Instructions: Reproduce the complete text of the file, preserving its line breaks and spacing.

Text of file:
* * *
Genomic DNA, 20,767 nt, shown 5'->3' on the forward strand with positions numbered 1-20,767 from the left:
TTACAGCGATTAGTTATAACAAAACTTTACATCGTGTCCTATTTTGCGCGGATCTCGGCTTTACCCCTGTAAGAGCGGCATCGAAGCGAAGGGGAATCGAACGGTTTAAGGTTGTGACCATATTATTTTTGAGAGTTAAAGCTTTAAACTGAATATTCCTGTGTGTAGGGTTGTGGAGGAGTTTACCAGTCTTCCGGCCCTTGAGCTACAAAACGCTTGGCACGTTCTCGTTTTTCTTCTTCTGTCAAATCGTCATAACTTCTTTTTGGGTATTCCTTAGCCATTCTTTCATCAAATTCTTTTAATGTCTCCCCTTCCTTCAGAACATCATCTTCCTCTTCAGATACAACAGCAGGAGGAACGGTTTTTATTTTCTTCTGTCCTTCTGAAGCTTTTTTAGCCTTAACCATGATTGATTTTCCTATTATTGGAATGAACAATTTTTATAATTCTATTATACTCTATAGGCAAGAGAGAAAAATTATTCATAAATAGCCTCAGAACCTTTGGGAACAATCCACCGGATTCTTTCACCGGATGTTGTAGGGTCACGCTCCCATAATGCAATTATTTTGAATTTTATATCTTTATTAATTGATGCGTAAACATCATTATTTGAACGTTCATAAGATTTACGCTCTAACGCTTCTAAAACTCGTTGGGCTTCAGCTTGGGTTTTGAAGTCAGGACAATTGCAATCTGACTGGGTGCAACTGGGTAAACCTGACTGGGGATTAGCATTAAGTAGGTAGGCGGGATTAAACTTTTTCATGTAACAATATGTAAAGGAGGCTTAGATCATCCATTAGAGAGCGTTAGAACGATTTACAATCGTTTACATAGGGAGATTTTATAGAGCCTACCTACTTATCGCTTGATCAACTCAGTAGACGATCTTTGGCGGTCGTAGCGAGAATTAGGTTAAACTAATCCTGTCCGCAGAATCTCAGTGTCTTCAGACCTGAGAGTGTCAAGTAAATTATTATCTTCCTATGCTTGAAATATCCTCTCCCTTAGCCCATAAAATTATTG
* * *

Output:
Genomic DNA, 20,767 nt, shown 5'->3' on the forward strand with positions numbered 1-20,767 from the left:
TTACAGCGATTAGTTATAACAAAACTTTACATCGTGTCCTATTTTGCGCGGATCTCGGCTTTACCCCTGTAAGAGCGGCATCGAAGCGAAGGGGAATCGAACGGTTTAAGGTTGTGACCATATTATTTTTGAGAGTTAAAGCTTTAAACTGAATATTCCTGTGTGTAGGGTTGTGGAGGAGTTTACCAGTCTTCCGGCCCTTGAGCTACAAAACGCTTGGCACGTTCTCGTTTTTCTTCTTCTGTCAAATCGTCATAACTTCTTTTTGGGTATTCCTTAGCCATTCTTTCATCAAATTCTTTTAATGTCTCCCCTTCCTTCAGAACATCATCTTCCTCTTCAGATACAACAGCAGGAGGAACGGTTTTTATTTTCTTCTGTCCTTCTGAAGCTTTTTTAGCCTTAACCATGATTGATTTTCCTATTATTGGAATGAACAATTTTTATAATTCTATTATACTCTATAGGCAAGAGAGAAAAATTATTCATAAATAGCCTCAGAACCTTTGGGAACAATCCACCGGATTCTTTCACCGGATGTTGTAGGGTCACGCTCCCATAATGCAATTATTTTGAATTTTATATCTTTATTAATTGATGCGTAAACATCATTATTTGAACGTTCATAAGATTTACGCTCTAACGCTTCTAAAACTCGTTGGGCTTCAGCTTGGGTTTTGAAGTCAGGACAATTGCAATCTGACTGGGTGCAACTGGGTAAACCTGACTGGGGATTAGCATTAAGTAGGTAGGCGGGATTAAACTTTTTCATGTAACAATATGTAAAGGAGGCTTAGATCATCCATTAGAGAGCGTTAGAACGATTTACAATCGTTTACATAGGGAGATTTTATAGAGCCTACCTACTTATCGCTTGATCAACTCAGTAGACGATCTTTGGCGGTCGTAGCGAGAATTAGGTTAAACTAATCCTGTCCGCAGAATCTCAGTGTCTTCAGACCTGAGAGTGTCAAGTAAATTATTATCTTCCTATGCTTGAAATATCCTCTCCCTTAGCCCATAAAATTATTG